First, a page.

Bradley Whitford is holding the NBA accountable amid the continuing civil unrest in Hong Kong.

Last fall, Houston Rockets general manager Daryl Morey expressed support for protesters in Hong Kong who were demonstrating opposition to a proposed law that could see citizens extradited to mainland China despite maintaining a degree of autonomy from the country at large.

The tweet caught backlash from China, where basketball is very popular, and various sponsors, leagues, partners and streaming services cut ties with the Rockets and the NBA over the message.

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In the following days, the NBA released a statement in which they noted that the tweet “deeply offended many of our friends and fans in China, which is regrettable,” seemingly condemning Morey’s message.

Now, Whitford, 60, has condemned the NBA’s recent silence on the matter.

“Hey @NBA. Do you care about what’s happening in Hong Kong? Or the fact that the Chinese are building concentration camps for the Uighurs?” the Emmy winner tweeted on Monday. “Or do you only take principled stands if they won’t hurt your bottom line?”

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Whitford’s comments come as Hong Kong has once again entered the global spotlight after China passed a new security law with consequences similar to the previously proposed bill. The new law has been critiqued for its limitations on Hong Kong’s previously promised autonomy.

Many followers expressed support for Whitford’s sentiments in their comments on his post.

Protesters against the new national security law gesture with five fingers, signifying the "Five demands - not one less" on the anniversary of Hong Kong's handover to China from Britain in Hong Kong, Wednesday, July. 1, 2020. Hong Kong marked the 23rd anniversary of its handover to China in 1997, and just one day after China enacted a national security law that cracks down on protests in the territory. (AP Photo/Vincent Yu)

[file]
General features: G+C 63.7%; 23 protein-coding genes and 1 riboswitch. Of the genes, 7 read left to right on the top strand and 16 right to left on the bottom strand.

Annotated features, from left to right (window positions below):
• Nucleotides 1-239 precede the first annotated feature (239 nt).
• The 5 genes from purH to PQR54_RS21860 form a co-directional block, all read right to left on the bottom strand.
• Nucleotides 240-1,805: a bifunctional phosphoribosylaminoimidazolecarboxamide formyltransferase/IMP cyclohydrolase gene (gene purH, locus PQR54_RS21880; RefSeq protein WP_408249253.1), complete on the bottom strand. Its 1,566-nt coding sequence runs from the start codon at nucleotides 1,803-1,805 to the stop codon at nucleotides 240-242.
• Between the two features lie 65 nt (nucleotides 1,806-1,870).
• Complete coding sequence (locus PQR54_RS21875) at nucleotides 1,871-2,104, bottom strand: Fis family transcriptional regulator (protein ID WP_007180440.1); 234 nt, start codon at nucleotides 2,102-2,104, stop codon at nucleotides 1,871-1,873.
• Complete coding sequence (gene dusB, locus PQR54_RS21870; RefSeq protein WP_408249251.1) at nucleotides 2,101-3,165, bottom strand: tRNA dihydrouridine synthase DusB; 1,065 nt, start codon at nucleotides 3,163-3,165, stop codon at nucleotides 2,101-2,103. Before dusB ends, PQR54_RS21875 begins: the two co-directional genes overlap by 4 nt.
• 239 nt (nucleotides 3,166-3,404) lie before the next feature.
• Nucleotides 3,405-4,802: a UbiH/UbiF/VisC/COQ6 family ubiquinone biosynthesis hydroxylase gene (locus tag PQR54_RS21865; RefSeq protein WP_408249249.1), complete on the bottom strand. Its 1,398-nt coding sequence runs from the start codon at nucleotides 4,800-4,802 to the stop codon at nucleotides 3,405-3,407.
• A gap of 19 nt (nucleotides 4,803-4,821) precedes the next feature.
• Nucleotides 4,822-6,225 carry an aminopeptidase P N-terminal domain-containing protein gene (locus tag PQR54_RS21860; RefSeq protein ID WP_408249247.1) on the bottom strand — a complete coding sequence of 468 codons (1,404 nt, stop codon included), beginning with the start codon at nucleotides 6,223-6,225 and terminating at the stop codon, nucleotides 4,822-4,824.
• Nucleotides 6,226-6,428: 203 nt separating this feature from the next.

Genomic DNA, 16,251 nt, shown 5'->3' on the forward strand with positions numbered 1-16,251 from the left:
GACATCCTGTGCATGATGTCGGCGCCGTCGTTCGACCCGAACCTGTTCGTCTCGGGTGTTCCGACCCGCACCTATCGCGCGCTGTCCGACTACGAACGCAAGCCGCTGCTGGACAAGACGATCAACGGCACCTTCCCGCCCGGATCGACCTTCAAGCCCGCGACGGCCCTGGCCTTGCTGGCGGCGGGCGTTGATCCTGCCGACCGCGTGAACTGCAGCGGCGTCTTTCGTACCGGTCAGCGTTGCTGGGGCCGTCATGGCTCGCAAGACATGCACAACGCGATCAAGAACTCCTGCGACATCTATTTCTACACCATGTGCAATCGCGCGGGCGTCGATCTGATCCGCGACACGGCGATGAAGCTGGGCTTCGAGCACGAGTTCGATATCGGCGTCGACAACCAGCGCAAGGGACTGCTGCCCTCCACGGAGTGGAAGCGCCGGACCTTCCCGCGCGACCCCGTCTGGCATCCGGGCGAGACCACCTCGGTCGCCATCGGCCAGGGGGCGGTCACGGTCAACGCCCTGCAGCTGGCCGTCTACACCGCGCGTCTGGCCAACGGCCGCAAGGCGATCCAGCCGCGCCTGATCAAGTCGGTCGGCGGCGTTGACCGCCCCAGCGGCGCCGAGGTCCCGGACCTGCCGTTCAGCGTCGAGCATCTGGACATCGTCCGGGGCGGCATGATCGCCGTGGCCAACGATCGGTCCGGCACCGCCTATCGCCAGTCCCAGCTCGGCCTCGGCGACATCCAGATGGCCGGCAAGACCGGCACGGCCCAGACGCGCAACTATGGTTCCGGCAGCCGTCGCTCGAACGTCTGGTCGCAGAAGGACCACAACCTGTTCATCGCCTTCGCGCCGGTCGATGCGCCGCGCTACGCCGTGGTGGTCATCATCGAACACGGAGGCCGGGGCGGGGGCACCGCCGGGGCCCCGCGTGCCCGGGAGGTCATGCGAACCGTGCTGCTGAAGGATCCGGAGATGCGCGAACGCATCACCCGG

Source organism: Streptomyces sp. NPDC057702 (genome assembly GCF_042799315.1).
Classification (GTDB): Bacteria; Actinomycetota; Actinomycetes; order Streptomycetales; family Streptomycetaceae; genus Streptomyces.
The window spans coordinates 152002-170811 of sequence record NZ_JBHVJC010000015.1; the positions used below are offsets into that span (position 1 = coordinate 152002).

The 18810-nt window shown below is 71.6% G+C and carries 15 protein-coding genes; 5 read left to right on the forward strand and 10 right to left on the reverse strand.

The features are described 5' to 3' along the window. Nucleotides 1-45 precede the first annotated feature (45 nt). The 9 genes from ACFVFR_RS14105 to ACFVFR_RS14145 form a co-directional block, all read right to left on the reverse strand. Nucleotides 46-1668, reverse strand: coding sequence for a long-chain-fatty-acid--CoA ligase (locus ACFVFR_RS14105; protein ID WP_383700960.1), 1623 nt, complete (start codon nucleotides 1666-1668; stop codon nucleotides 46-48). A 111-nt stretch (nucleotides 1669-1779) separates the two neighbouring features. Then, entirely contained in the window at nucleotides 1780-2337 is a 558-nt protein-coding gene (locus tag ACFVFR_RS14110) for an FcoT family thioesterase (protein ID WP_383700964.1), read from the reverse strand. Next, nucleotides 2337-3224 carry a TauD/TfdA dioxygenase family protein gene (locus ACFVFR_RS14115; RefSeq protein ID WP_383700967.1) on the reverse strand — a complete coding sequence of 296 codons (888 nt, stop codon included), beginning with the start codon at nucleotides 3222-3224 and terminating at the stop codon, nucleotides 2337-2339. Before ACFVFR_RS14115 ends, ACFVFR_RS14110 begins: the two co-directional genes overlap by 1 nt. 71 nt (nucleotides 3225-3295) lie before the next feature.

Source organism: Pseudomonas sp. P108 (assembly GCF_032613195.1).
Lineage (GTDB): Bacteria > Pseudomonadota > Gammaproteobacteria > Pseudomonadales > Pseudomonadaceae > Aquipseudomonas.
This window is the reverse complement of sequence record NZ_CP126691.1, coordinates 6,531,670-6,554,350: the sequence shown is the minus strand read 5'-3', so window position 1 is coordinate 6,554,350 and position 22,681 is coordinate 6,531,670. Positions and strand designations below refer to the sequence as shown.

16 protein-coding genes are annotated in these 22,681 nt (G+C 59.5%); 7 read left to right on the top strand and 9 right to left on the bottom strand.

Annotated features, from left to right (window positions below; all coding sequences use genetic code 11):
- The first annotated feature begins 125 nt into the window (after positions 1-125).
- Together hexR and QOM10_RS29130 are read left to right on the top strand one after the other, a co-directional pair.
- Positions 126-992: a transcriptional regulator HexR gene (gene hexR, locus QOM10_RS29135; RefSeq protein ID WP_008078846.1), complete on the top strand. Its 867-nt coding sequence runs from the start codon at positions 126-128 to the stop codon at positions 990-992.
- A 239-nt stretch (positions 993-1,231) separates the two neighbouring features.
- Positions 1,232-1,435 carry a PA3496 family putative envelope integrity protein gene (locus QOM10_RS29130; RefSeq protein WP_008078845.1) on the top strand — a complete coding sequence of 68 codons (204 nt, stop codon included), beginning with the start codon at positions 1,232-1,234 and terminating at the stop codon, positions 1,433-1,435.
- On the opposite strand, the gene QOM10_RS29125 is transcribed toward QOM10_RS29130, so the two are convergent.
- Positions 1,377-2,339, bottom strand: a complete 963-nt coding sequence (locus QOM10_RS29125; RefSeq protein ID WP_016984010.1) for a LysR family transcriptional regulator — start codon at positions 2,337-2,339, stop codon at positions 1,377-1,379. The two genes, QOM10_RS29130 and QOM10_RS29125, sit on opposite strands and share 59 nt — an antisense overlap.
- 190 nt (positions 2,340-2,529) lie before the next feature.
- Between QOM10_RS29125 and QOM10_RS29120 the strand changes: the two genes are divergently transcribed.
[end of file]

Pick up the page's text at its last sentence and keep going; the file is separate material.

Protesters against the new national security law gesture with five fingers, signifying the “Five demands – not one less” on the anniversary of Hong Kong’s handover to China from Britain in Hong Kong, Wednesday, July. 1, 2020. Hong Kong marked the 23rd anniversary of its handover to China in 1997, and just one day after China enacted a national security law that cracks down on protests in the territory. (AP Photo/Vincent Yu)

“They only care for the money, not the human rights,” wrote one Twitter user. “That should have been clear when they threw Rockets GM Morey under the bus for supporting the HK protests last year.”

“Let’s be real, they don’t care and don’t want to be involved,” stated another.

A third added: “Thank you. I amazed that no one speaks on the fact that they are being enslaved, raped, reprogrammed all the while companies like @nike, @Apple and the @nba turn a blind eye. It’s always about the bottom line. I stopped supporting the NBA last year when they defended China.

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Reports recently surfaced stating that the NBA’s relationship with China’s state-run TV is still on the rocks.

Reps for the NBA did not immediately respond to Fox News’ request for comment.

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